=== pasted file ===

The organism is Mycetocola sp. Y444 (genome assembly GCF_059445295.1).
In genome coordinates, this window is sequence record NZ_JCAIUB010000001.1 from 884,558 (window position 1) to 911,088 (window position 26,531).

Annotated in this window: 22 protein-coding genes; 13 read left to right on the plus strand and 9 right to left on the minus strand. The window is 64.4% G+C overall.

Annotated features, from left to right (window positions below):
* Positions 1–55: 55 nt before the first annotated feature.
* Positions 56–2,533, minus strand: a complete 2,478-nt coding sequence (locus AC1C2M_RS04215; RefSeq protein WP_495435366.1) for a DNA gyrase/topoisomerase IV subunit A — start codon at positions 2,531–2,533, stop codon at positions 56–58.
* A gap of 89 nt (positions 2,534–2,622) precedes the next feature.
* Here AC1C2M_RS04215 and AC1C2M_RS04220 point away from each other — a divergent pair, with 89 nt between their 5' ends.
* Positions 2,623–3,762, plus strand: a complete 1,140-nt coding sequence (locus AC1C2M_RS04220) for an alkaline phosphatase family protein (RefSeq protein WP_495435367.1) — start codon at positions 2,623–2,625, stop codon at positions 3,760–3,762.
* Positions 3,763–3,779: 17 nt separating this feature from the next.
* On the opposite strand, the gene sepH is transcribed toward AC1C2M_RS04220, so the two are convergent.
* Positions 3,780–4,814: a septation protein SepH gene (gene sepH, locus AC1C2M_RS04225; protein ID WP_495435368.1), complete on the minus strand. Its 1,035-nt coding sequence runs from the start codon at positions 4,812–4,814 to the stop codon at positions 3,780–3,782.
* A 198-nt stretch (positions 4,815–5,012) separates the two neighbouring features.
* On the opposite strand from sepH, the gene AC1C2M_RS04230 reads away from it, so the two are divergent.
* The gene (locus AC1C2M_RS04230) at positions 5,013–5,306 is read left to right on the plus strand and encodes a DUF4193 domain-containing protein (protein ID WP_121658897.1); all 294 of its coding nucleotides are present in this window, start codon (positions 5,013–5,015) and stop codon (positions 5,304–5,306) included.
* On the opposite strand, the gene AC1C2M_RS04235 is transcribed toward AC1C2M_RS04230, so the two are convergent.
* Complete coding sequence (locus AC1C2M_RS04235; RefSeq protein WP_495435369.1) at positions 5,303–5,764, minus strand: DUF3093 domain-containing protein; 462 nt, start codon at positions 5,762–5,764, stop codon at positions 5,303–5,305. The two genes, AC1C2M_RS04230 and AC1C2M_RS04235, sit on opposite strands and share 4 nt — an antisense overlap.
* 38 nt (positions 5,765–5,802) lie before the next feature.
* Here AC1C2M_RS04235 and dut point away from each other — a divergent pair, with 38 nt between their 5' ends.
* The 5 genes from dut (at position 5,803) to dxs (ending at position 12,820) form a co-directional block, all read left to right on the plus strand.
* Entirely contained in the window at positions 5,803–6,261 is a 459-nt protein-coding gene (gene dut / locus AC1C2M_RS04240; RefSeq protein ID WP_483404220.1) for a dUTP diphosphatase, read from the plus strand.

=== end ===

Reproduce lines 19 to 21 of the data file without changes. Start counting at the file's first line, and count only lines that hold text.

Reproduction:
* Here AC1C2M_RS04235 and dut point away from each other — a divergent pair, with 38 nt between their 5' ends.
* The 5 genes from dut (at position 5,803) to dxs (ending at position 12,820) form a co-directional block, all read left to right on the plus strand.
* Entirely contained in the window at positions 5,803–6,261 is a 459-nt protein-coding gene (gene dut / locus AC1C2M_RS04240; RefSeq protein ID WP_483404220.1) for a dUTP diphosphatase, read from the plus strand.